More than 40,000 people in London are living with HIV, a large number of whom don’t even know it yet.
Out of some 40,250 people, both diagnosed and undiagnosed, 4,500 are believed to be infected but are unaware of their condition.
That’s according to a new report from Public Health England (PHE) that revealed that almost half of all new diagnoses last year were in the capital.
The findings come on World Aids Day, where communities come together to raise awareness about the virus.
Around 6,000 people were diagnosed in the UK last year, with some 90,000 living with the virus and accessing care, according to Public Health England.
Four in 10 diagnoses are ‘late’, meaning it’s already started damaging the immune system.
According to leading sexual health charity the Terrence Higgins Trust, this is because many of the ‘inaccurate myths from the 1980s are still deeply entrenched in society’.
Chief executive Ian Green said: ‘We’ve come a long way since the Aids crisis first emerged, when the nation was gripped by panic and fear.
‘But it’s not over. Misunderstanding of the virus can fuel stigma and cause immense distress for people coming to terms with an HIV diagnosis.’
A YouGov study, revealed today, found that one in 10 people believe the virus can be transmitted through sharing scissors at the hairdresser.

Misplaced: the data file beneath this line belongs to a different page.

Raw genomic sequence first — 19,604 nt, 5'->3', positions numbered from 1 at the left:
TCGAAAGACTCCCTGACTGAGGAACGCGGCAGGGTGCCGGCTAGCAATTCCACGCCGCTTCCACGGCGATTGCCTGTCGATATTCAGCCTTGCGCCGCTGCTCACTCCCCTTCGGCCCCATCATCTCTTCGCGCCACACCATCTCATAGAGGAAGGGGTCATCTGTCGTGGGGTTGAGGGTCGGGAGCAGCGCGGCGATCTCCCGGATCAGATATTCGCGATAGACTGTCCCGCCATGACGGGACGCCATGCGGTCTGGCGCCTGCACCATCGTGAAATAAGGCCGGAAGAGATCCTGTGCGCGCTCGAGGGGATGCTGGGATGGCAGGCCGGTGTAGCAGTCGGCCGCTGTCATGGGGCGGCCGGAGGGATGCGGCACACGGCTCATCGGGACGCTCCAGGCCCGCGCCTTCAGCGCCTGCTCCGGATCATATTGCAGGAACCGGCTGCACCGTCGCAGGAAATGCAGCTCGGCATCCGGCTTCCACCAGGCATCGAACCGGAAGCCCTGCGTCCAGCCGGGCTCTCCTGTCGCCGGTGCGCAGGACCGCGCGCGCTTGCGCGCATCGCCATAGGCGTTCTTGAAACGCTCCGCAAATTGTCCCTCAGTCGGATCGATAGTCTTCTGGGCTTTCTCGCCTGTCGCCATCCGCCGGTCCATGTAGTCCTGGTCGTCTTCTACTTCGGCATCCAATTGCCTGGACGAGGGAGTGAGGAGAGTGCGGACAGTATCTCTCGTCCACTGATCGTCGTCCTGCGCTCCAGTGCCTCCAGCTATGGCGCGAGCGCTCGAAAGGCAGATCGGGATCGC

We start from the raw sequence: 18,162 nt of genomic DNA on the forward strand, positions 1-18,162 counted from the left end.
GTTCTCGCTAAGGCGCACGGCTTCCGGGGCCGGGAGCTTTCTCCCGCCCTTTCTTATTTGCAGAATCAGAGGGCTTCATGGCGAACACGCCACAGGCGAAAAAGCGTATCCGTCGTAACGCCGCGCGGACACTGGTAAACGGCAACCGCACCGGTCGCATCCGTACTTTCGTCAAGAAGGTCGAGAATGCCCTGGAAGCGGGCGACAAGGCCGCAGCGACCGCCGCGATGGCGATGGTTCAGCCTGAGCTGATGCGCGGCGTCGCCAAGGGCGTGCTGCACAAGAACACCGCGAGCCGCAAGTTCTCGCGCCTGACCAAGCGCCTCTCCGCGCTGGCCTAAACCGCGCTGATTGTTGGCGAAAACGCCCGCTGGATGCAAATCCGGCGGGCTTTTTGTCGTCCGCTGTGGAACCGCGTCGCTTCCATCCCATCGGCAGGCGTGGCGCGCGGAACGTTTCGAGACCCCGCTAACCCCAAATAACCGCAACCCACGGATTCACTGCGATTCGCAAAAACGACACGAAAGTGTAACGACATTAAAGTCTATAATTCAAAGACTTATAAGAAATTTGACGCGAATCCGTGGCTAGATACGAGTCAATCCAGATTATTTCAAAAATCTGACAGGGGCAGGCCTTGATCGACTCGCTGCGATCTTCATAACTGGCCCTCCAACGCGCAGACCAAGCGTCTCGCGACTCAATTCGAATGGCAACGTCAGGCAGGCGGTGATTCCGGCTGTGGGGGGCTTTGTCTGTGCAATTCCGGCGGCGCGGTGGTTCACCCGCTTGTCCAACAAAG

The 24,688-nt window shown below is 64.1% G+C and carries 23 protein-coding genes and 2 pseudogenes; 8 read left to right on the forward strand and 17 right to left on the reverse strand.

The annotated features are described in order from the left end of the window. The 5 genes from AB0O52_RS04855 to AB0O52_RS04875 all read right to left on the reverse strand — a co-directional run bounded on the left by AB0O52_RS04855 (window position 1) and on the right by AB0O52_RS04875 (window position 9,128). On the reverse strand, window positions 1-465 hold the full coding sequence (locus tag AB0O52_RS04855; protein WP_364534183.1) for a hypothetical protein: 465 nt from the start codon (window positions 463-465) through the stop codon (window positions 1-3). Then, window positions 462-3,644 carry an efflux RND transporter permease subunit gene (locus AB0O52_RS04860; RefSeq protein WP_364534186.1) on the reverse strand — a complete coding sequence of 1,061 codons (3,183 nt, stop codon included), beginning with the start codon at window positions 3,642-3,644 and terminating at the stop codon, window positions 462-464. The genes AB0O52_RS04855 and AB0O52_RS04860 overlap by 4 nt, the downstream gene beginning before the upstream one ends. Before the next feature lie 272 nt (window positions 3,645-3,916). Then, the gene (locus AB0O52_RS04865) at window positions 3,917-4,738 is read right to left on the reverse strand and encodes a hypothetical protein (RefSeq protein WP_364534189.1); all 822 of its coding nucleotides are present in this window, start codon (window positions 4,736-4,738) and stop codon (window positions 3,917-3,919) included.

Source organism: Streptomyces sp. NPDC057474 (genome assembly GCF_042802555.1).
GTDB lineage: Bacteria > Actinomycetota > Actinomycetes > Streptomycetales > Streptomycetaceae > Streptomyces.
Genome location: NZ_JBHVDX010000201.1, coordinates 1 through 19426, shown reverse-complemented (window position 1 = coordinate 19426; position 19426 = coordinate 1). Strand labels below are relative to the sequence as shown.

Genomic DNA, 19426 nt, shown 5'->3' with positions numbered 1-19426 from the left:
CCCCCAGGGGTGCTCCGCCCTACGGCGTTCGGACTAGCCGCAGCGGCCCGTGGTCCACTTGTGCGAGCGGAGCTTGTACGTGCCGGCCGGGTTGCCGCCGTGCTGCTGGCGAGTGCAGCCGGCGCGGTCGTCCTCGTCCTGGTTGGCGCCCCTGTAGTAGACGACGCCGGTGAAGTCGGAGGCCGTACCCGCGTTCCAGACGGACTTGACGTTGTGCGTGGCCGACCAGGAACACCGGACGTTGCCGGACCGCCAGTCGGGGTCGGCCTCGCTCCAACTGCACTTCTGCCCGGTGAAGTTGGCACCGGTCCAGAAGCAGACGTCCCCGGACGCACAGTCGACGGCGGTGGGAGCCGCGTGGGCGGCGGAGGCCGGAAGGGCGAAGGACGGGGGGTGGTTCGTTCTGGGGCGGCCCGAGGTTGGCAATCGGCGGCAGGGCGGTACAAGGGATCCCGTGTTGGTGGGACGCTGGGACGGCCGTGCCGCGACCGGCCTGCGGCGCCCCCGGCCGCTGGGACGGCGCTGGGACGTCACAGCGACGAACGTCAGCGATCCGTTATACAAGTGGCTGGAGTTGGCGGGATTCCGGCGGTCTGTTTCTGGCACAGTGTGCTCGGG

- HIV is a virus that attacks the immune system and weakens your ability to fight infections and disease.
- It stands for human immunodeficiency virus.
- It is most commonly caught by having sex without a condom.
- It can also be passed on by sharing infected needles.
- There is no cure but there are treatments to enable most people to live a long and healthy life.
- Aids is the final stage of HIV, when your body can no longer fight life-threatening infections.
While almost one-third of Britons think you can catch HIV by sharing a toothbrush with someone who is infected.
The study, which surveyed 2,030 adults, also found that just over half (58%) of Britons believe people with HIV can live into old age.
And less than one-third (29%) know that those on effective treatment could have children without passing the virus on.
To mark World Aids Day, the Terrence Higgins Trust has launched a campaign, backed by actor Stephen Fry, to encourage people to wear red ribbons to raise awareness.
Fry said: ‘We saw our friends, lovers and families die and a generation of friends were lost and bright, beautiful lights were snuffed out before their time.
‘As a community, we are still recovering from that awful time, but World Aids Day gives us all a chance to reflect and come together to celebrate the real progress that has been made.’
‘I wear my red ribbon as a way of remembering all those we lost. We must never forget, and never give up the fight against HIV.’
If you want to test yourself at home, you can order your kit at www.freetesting.hiv.
To find out more information about World Aids Day, visit www.tht.org.uk/worldaidsday.